• In NYSE case, Labaton created a bull market
• Whatley Drake finds healthy return in insurance fights
MULTIDISTRICT LITIGATION: A SPECIAL REPORT
Less than two years after the Deepwater Horizon rig exploded, more than 500 lawsuits have been filed against BP and other defendants.
• States get in on the DML action
• Chart: 511 individual claims filed in BP litigation
Law schools around the country are launching solo and small firm "incubators" — programs that helps recent graduates establish solo practices while also encouraging free or low-cost legal services to underserved communities.
The Affordable Care Act enshrines a hope — that doctors, hospitals and other providers will team up to improve patient care and reduce costs. But there's also a fear — that doctors, hospitals and other providers will team up to stifle competition and raise prices instead.
From covering the debate over whether the Supreme Court's ruling in Stern v. Marshall will create inefficiency and increase delays to examining why Chapter 11 business filings are lower than many expected, this special report delves into recent trends in bankruptcy litigation.
In this fourth annual special section, we honor Washington lawyers in two categories: Champions, those who have upheld the profession's core values through public service, pro bono efforts and advocacy for civil liberties, and Visionaries, attorneys whose business or legal acumen has expanded their firms, improved government or advanced the law.
Some on The National Law Journal's list of 20 in-house counsel oversee huge operations. Others are joined by just a few attorneys and work mostly on regional issues. One thing each has in common: They've dedicated themselves to running efficient offices and to providing top-quality service to their clients.
Firms with fewer than 50 lawyers can find success as litigators by focusing on a niche practice or adopting shrewd trial tactics in a range of cases. We profile five firms that demonstrate the strength and flexibility of a smaller business model.
From the courts to the halls of Congress, our latest special report delves deep into the latest developments in intellectual property law — including an examination of the controversial joint infringement rulings that have divided the Federal Circuit, a look at a case that could restore copyrights to foreign works and how reform legislation could shake up challenges to new patents.
Law firms with the largest offices on the West Coast were back in the black for the most part during 2010, with revenues edging up slightly or remaining flat. Many managed to boost profits per partner, largely due to their reduced headcounts.
Our annual Appellate Hot List recognizes firms that made exemplary contributions to appellate practice during the past year. We asked our readers to nominate firms with at least one significant appellate victory since January 2010 and that had demonstrated an impressive track record overall.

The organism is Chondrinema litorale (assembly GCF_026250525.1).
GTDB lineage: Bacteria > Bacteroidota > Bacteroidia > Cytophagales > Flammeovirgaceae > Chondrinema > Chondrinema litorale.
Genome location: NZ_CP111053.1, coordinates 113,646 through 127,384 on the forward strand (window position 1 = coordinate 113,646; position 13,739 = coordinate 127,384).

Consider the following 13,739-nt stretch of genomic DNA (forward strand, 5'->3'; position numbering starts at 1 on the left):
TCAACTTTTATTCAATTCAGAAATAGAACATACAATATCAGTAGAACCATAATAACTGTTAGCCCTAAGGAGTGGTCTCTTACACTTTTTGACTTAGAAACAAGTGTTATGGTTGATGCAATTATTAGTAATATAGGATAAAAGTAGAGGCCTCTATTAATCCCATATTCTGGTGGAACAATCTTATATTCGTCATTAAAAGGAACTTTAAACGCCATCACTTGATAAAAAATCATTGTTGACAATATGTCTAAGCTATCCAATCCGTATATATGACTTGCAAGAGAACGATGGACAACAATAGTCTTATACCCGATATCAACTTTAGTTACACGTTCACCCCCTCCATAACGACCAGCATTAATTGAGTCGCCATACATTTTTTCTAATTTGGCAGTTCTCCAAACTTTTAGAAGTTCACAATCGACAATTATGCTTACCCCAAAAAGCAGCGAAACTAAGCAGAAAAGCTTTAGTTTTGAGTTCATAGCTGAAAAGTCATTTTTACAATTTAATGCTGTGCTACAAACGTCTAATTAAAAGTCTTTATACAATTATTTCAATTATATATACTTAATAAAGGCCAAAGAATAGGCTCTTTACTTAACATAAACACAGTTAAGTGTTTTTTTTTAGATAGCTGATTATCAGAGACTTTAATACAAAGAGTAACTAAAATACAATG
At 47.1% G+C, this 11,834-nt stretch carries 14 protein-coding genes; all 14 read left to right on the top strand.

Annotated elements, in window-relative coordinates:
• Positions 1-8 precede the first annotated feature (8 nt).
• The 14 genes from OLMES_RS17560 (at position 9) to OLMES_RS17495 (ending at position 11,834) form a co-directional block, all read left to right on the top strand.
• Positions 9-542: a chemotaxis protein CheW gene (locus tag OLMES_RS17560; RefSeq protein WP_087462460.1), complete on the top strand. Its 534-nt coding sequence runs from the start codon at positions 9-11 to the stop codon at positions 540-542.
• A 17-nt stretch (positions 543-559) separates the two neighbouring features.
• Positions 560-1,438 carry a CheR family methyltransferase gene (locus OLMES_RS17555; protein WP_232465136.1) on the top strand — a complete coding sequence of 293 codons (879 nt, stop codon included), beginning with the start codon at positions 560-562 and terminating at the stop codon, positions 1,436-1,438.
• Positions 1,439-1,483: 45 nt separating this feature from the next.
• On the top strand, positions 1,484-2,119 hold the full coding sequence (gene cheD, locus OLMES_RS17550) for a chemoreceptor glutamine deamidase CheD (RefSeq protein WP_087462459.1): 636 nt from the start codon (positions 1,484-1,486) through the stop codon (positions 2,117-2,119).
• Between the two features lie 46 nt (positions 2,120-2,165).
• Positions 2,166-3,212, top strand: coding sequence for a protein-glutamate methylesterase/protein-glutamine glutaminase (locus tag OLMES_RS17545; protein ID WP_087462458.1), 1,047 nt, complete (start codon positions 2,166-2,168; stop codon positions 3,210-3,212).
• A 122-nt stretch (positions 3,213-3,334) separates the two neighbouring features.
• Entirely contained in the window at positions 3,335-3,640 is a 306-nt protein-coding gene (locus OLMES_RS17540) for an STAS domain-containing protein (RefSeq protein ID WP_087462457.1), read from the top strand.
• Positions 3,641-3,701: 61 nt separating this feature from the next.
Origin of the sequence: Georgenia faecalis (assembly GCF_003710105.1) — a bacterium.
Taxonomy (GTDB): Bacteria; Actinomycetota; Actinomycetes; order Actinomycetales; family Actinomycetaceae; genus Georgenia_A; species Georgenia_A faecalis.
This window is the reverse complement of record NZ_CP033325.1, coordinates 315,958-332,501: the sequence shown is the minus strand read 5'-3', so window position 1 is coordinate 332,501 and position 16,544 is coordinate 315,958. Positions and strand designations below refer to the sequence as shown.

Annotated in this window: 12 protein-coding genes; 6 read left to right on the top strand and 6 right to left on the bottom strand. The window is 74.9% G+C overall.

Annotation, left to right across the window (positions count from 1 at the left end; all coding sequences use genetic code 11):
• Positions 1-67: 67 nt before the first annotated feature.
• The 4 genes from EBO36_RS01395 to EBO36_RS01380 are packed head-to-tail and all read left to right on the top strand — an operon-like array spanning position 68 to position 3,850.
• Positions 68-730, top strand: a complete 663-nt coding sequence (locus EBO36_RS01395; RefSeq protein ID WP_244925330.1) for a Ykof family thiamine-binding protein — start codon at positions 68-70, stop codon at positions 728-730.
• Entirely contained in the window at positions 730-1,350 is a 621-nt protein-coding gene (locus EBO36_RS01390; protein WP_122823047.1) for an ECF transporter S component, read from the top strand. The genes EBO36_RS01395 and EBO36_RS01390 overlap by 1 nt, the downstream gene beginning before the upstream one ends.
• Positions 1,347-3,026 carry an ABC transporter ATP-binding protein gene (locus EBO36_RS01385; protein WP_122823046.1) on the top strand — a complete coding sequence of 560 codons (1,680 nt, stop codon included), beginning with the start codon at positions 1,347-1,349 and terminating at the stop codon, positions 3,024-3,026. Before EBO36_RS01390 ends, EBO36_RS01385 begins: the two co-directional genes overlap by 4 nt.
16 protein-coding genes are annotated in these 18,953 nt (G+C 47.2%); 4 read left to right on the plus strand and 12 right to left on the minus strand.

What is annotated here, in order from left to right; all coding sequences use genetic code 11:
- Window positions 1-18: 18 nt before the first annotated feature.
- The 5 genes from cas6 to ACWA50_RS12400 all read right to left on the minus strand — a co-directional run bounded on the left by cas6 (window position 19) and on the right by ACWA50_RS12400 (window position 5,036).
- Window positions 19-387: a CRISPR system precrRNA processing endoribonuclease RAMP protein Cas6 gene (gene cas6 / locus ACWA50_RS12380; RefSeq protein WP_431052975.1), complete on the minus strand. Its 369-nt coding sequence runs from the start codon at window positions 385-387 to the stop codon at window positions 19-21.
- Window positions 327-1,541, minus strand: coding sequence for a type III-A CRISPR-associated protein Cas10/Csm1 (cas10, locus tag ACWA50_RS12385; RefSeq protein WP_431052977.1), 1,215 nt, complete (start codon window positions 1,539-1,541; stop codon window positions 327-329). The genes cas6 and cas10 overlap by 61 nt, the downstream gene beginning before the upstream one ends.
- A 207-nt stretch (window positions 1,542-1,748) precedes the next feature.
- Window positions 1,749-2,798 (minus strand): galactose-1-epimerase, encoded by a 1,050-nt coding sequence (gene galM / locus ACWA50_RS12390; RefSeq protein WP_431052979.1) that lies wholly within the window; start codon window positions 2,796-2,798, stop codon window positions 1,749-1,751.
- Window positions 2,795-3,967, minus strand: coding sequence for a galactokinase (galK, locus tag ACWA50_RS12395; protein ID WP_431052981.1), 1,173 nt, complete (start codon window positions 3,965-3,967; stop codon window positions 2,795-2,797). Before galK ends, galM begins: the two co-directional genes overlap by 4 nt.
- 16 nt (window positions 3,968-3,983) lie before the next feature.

Until the next rules change, recent case law is the best standard for preservation obligations; state e-discovery rules are all over the map. Other topics covered in this special report include native production, proportionality, "Big Data" and concept searching.
The NLJ profiles 34 lawyers in 10 categories — ADR, financial capital markets, government affairs, health care, in-house lawyers at private companies, law firm leadership, media and entertainment, real estate, trusts and estates, and white-collar crime — whose work has been so consequential that it helped to push the profession or a practice area substantially forward.
LEGAL AID: A SPECIAL REPORT
As Congress considers deep cuts in legal assistance to the poor, The National Law Journal presents an in-depth report examining the impact of legal aid programs on clients and the politics surrounding funding.
Washington firms have shed lawyers at a nearly unprecedented clip. Our annual ranking of the largest law offices in the nation's capital reports a 4.5% reduction in headcount — the biggest drop in 25 years.
Opportunities for disabled attorneys are increasing both through advances in technology and changing attitudes toward the rights and abilities of those with handicaps. In this special report, The National Law Journal profiles disabled attorneys forging successful careers at large law firms, on the bench, as solo practitioners and at one of the nation's most prestigious law schools.
The multidistrict litigation caseload has more than doubled since 2001. In this special report, we examine the impact of the mounting number of MDLs, including cases related to the Deepwater Horizon oil spill and defective Toyota vehicles.
Labor & Employment
E-DISCOVERY: A SPECIAL REPORT